2.3. Study Design, Immunization, and Challenge of Mice
The female Balb/c mice (16–18 g) were purchased at the Stolbovaya Mouse Farm of the State Biomedical Technology Center of the Russian Academy of Medical Sciences. The mice were housed in the vivarium of the Influenza Institute of the Health Ministry of the Russian Federation under ad libitum feeding per relevant in‑house animal care guidelines. Five groups of mice were immunized with SGF, U3, U4, VG, and SGU vaccines. The control group intramuscularly received NaCl 0.5 mL 0.9% NaCl (Renewal Pharm Co., Novosibirsk, Russia). Mice were immunized intramuscularly with one dose of a vaccine or phosphate-buffered saline (PBS), after two weeks there was the second immunization with one dose of a vaccine or PBS. The detailed information about the vaccination protocol is represented in Tables S1 and S2
. The study was approved by the bioethics committee of the Smorodintsev Influenza Institute №19 from 11 March 2020.
Immunogenicity follow-up lasted for 28 days (Table S1
). The following parameters were recorded: antibody titers in HAI and ELISA on day 15 and 28; MN on day 28, and NA-ELISA on day 28. The mice were infected on day 29. The protection potency follow-up lasted for 14 days for the lethal IV model (Table S2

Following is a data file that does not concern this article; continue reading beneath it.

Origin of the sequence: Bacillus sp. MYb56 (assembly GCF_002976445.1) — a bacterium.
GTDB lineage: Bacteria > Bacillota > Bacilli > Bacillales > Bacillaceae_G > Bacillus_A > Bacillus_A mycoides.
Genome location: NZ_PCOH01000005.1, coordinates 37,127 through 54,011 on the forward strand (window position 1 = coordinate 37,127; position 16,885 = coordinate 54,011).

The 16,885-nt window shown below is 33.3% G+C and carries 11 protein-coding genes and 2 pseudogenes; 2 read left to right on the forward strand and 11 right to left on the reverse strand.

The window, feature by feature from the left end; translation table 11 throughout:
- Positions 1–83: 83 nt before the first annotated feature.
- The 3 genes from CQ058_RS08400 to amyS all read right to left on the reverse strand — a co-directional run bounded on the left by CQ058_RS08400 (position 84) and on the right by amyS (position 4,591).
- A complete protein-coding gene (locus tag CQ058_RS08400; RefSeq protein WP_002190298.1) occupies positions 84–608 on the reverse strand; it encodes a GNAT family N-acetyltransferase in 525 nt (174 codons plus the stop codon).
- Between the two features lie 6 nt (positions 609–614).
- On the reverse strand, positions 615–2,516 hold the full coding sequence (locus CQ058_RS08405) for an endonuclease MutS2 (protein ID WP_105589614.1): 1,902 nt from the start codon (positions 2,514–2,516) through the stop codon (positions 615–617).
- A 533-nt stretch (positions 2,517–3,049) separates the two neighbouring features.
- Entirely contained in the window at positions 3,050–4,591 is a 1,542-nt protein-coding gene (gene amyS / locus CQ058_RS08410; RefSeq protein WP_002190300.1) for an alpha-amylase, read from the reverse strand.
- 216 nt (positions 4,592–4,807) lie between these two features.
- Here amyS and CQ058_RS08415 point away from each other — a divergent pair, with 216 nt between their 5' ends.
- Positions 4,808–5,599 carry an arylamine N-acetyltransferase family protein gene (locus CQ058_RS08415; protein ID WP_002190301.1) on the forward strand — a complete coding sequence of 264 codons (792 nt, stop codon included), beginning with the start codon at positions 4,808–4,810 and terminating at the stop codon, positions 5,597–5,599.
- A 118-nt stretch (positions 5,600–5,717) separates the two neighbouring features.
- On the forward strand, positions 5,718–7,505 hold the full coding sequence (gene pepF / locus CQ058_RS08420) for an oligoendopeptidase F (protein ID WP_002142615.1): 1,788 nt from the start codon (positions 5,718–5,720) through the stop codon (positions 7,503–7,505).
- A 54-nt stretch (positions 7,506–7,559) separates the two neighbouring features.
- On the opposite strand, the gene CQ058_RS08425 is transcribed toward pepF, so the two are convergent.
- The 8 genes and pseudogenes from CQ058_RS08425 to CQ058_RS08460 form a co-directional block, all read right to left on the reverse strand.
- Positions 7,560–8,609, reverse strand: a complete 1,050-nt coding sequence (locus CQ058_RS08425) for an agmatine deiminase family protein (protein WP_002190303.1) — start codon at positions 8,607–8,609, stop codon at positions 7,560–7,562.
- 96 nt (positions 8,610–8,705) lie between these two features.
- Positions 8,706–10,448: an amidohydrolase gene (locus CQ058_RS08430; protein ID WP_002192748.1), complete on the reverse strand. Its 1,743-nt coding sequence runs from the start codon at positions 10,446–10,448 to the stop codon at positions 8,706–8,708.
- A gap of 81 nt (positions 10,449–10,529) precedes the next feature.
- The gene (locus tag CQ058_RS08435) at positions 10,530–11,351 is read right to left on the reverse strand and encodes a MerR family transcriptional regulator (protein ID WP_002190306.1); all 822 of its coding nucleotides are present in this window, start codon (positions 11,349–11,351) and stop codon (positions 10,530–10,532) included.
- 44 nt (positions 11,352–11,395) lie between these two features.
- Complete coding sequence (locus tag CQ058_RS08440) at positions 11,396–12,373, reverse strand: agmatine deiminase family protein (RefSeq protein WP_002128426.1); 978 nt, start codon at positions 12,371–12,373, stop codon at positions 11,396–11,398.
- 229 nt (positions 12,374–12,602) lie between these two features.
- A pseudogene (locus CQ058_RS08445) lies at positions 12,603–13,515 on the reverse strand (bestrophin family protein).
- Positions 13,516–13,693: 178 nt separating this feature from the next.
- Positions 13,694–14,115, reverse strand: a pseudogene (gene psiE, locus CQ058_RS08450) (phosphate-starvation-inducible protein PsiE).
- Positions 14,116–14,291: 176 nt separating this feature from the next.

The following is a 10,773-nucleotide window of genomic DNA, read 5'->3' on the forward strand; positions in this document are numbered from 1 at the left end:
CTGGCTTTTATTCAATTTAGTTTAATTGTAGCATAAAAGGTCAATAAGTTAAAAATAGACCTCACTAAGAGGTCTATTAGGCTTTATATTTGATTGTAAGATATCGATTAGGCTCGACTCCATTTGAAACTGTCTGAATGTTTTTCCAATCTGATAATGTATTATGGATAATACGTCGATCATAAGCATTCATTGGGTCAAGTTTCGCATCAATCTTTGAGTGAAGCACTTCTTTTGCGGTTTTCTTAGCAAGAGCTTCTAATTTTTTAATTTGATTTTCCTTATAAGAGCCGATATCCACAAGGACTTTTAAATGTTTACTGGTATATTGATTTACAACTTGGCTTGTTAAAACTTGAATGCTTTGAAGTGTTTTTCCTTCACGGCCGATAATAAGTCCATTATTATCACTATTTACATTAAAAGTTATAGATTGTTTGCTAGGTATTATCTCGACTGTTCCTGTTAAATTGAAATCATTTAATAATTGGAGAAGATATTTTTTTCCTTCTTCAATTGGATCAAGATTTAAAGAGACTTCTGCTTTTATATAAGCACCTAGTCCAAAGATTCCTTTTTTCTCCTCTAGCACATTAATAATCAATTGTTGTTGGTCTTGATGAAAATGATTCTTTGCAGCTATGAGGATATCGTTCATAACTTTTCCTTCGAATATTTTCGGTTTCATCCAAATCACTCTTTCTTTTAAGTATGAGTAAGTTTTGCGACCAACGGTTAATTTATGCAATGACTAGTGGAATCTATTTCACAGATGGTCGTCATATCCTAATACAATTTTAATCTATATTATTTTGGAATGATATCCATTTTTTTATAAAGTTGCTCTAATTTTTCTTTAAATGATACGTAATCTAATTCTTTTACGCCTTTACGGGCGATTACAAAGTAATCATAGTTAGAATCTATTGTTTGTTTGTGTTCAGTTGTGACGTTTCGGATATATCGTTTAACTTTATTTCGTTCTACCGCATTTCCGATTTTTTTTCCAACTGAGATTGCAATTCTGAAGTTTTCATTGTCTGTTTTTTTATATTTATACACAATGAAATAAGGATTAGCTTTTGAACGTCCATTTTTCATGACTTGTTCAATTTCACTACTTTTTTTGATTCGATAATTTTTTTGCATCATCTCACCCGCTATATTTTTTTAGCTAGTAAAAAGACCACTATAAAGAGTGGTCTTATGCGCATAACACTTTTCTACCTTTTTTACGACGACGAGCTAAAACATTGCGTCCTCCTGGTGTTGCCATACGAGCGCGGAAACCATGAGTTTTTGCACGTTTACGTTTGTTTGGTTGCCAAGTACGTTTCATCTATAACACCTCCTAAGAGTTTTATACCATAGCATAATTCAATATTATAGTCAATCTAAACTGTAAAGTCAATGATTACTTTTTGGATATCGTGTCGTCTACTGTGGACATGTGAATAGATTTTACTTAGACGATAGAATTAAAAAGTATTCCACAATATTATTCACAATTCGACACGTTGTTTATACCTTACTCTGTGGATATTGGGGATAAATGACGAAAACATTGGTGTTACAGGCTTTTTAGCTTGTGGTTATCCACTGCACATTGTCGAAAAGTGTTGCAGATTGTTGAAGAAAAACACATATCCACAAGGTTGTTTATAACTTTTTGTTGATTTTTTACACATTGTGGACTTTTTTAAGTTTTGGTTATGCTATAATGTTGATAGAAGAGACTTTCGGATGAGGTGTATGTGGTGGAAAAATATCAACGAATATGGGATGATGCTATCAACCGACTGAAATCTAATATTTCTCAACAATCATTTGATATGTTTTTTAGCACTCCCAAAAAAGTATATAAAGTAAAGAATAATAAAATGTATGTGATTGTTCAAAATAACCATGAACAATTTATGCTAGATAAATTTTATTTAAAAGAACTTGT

). The percentage of surviving animals was recorded on study day 43, while animal body mass was recorded on days 29 to 43. Challenge virus titers were tested in lungs on day 3 after infection, i.e., day 32 after immunization.
For lethal infection, the Balb/c mice were challenged intranasally with 10LD50 of the mouse-adapted A/California/7/09 (H1N1) pdm09 strain. The protective effect of IIV was measured daily by body weight loss and survival rates over a post-challenge period. The control mice were used as a negative control in the challenge studies. For sublethal infection, we used IV strains with 10MID of A/Brisbane IVR-190 (H1N1) and A/Kansas NYMC X-327 (H3N2); with 100MID of Influenza B/Maryland NYMC BX-69A (Victoria lineage), and Influenza B/Phuket/3073/2013 (Yamagata lineage). All the viruses were administered intranasally as 50 μL/mouse following inhalation anesthesia (2–3% isoflurane, 30% O2, 70% N2O).
The mice were routinely euthanized by placing them in a CO2
euthanasia chamber (Vet Tech Solutions). Mouse sera were received as described above [17
2.4. Replication of Influenza Viruses in Lungs
Lungs were harvested from mice as described above [18
]. The titers of viruses reproducing in mice lungs were determined as set forth in [17
]. Briefly, the virus titers were determined by reproduction on the MDCK cell line using the hemagglutination assay with 1% of chicken RBC. The titer was taken as a value opposite the decimal logarithm of the highest virus dilution rate showing a positive HA response. Virus titers were expressed as a lg 50% tissue infected culture dose (TCID50).